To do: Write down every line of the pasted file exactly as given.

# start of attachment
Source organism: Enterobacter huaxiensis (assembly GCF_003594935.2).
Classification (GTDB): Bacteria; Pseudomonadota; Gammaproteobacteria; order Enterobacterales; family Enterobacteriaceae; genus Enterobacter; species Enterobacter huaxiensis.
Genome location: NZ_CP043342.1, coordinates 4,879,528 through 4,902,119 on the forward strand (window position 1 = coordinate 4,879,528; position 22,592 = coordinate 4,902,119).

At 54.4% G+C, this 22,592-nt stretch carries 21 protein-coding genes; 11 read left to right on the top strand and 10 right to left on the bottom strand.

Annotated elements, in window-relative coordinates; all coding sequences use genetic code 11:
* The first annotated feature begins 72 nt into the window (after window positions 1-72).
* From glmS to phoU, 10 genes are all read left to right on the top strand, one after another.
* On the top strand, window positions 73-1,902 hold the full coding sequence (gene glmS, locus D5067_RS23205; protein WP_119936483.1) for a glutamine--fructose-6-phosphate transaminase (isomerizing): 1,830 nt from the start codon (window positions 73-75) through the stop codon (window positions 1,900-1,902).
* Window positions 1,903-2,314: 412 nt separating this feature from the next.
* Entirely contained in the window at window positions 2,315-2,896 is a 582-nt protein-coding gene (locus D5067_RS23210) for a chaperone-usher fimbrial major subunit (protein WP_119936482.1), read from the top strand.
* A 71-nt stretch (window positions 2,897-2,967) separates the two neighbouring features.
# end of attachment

Source organism: Enterobacter huaxiensis (assembly GCF_003594935.2).
Classification (GTDB): Bacteria; Pseudomonadota; Gammaproteobacteria; order Enterobacterales; family Enterobacteriaceae; genus Enterobacter; species Enterobacter huaxiensis.
Genome location: NZ_CP043342.1, coordinates 4,879,528 through 4,902,119 on the forward strand (window position 1 = coordinate 4,879,528; position 22,592 = coordinate 4,902,119).

At 54.4% G+C, this 22,592-nt stretch carries 21 protein-coding genes; 11 read left to right on the top strand and 10 right to left on the bottom strand.

Annotated elements, in window-relative coordinates; all coding sequences use genetic code 11:
* The first annotated feature begins 72 nt into the window (after window positions 1-72).
* From glmS to phoU, 10 genes are all read left to right on the top strand, one after another.
* On the top strand, window positions 73-1,902 hold the full coding sequence (gene glmS, locus D5067_RS23205; protein WP_119936483.1) for a glutamine--fructose-6-phosphate transaminase (isomerizing): 1,830 nt from the start codon (window positions 73-75) through the stop codon (window positions 1,900-1,902).
* Window positions 1,903-2,314: 412 nt separating this feature from the next.
* Entirely contained in the window at window positions 2,315-2,896 is a 582-nt protein-coding gene (locus D5067_RS23210) for a chaperone-usher fimbrial major subunit (protein WP_119936482.1), read from the top strand.
* A 71-nt stretch (window positions 2,897-2,967) separates the two neighbouring features.